GMO Labeling Wars: Big Agriculture and Chemical Companies Win the Day

The U.S. remains one of only a few developed countries that do not require genetically engineered foods to be clearly labeled. In fact, roughly 80 percent of our processed foods contain GMO ingredients in some form, yet the FDA still allows their makers to use labels like “all natural,””naturally derived,” “naturally flavored,” etc.

After learning in June that a Right to Know initiative mandating GMO labels would appear on California’s ballot this year, observers engaged in a good bit of speculation over how the agricultural and chemical corporations that create these products would handle an industry-wide PR issue. The answer came in the form of a $46 million PR effort that blitzed radio waves and flooded mailboxes with negative advertising.

Those ad dollars now seem well-spent: voters defeated Prop 37 at the polls yesterday by a margin of 54 percent to 46 percent. The initiative would have required the packaging of all processed foods to bear the labels “partially produced with genetic engineering” or “may be partially produced with genetic engineering” by 2014. The rule also would have required “genetically engineered” labels for produce and prevented the producers of GMO products from using words like “natural” or “naturally made” in their advertising.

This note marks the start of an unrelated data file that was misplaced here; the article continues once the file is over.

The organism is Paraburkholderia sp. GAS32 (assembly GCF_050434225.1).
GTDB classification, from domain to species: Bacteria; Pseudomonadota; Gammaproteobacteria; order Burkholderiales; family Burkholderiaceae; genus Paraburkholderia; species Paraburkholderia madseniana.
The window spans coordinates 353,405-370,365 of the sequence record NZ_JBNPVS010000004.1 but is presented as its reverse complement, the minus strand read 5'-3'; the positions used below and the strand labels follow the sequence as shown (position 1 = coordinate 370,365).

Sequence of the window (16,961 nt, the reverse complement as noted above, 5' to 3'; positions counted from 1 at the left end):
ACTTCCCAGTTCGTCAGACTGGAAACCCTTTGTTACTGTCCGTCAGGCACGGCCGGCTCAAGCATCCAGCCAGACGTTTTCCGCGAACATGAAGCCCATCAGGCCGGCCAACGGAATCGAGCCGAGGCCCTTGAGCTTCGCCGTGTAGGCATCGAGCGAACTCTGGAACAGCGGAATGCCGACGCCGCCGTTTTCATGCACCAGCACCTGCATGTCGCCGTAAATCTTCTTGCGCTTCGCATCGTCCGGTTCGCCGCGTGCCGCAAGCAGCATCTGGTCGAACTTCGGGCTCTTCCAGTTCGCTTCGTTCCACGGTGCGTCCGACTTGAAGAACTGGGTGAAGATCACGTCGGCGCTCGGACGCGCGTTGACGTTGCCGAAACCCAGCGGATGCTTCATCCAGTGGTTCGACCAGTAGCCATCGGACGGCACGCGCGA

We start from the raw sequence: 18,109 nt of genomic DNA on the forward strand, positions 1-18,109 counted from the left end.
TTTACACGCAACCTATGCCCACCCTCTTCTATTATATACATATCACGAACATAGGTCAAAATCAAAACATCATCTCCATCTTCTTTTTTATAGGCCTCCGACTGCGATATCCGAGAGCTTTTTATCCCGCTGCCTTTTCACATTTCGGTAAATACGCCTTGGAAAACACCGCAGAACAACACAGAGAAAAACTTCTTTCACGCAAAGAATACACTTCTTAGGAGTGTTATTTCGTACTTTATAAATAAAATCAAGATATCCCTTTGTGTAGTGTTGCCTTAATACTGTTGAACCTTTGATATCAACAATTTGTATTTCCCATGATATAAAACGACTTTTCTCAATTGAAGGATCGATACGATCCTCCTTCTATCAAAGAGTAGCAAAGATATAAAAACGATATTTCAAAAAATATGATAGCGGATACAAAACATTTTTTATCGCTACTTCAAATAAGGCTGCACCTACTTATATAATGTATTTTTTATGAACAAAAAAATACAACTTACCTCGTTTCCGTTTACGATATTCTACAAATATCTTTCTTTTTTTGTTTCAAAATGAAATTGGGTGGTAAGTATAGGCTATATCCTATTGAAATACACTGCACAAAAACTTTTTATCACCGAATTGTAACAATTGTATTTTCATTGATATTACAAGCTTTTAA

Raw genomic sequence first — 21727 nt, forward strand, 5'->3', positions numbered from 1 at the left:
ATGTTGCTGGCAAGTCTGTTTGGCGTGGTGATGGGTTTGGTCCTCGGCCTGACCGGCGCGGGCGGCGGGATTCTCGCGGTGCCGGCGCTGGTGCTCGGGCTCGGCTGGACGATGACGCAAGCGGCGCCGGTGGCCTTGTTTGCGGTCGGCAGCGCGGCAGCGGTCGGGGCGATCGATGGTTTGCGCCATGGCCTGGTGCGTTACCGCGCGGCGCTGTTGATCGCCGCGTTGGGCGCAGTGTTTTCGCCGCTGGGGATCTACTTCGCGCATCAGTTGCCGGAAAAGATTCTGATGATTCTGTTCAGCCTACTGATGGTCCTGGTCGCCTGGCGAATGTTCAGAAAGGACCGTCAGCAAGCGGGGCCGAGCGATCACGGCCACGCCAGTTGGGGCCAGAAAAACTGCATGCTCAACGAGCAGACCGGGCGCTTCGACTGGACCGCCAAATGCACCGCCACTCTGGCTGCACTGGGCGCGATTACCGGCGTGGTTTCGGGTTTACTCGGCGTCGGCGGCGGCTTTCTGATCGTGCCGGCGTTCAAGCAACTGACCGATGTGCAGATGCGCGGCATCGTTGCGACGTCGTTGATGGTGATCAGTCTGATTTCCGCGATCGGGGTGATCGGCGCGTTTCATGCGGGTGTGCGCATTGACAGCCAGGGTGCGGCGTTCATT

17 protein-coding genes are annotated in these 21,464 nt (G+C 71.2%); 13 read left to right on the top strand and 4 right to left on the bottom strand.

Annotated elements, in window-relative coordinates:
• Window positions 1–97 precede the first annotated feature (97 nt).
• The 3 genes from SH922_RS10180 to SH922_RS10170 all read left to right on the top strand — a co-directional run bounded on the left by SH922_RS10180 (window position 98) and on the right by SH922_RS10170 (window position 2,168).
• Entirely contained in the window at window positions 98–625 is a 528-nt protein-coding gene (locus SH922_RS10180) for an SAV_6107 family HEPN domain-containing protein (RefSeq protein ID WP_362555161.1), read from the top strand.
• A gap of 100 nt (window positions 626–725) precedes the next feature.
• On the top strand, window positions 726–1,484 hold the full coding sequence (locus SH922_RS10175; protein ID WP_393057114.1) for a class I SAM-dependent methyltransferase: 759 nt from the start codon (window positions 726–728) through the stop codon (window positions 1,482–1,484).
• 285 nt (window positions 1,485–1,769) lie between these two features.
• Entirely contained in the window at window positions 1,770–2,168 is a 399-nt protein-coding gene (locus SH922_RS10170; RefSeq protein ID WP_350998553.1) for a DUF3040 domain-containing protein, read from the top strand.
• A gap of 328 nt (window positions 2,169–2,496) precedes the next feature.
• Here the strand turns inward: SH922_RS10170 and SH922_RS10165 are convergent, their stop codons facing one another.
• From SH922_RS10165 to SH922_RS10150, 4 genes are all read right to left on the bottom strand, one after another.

Over the summer spokesperson Stacy Malkan of the Right to Know campaign said, “This initiative is pretty simple. It’s about our fundamental right to make informed choices about the food we eat and feed our families”. The proposition’s defeat begs the question: Did the citizens of California vote against this bill because it contained too many loopholes and potential complications, because they disagreed with its underlying principles, or simply because the opposing PR campaign did its job?

Whatever the reason for the bill’s defeat, supporters hoping for a wave of similar regulations nationwide were sorely disappointed. Still, this was only one battle: Similar bills have been proposed in over a dozen states (although none have made it to the ballot), with a citizen’s petition to mark genetically modified foods still pending before the FDA. Grassroots groups continue to spread their messages, and we wouldn’t be surprised to see movements like Label it Yourself, which urges people to slap GMO labels on products at grocery stores, experience a resurgence in the wake of Proposition 37’s defeat.

Grant Lundberg, chief executive of Lundberg Family Farms and co-chair of the Right to Know campaign, remains hopeful, saying, “No matter what happens, we’ve raised awareness of a very important issue.” The PR street runs both ways, and while anti-labeling groups may have a victory under their belts, the GMO wars are far from over.